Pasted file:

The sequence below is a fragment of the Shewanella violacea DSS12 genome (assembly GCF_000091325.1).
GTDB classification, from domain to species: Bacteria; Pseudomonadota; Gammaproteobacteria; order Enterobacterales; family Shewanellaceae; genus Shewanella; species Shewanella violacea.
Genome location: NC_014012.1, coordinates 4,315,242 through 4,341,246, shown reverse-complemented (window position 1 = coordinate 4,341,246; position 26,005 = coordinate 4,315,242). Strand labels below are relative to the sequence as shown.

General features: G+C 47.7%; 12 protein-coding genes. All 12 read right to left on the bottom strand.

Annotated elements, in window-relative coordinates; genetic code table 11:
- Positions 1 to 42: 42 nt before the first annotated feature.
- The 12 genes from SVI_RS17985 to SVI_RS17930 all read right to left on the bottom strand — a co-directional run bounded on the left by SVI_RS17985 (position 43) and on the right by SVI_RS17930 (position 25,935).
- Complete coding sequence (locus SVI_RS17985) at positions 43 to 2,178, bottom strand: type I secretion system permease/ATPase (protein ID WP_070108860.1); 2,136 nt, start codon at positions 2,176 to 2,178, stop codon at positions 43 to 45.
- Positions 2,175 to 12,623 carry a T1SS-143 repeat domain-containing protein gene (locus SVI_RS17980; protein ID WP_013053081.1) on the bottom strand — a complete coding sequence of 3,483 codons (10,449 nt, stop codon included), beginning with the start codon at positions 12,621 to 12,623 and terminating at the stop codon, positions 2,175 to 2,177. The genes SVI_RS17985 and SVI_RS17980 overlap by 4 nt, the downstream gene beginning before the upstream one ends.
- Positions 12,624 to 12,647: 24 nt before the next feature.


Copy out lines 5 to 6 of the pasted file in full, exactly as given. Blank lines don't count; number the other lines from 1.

Annotated elements, in window-relative coordinates; genetic code table 11:
- Positions 1 to 42: 42 nt before the first annotated feature.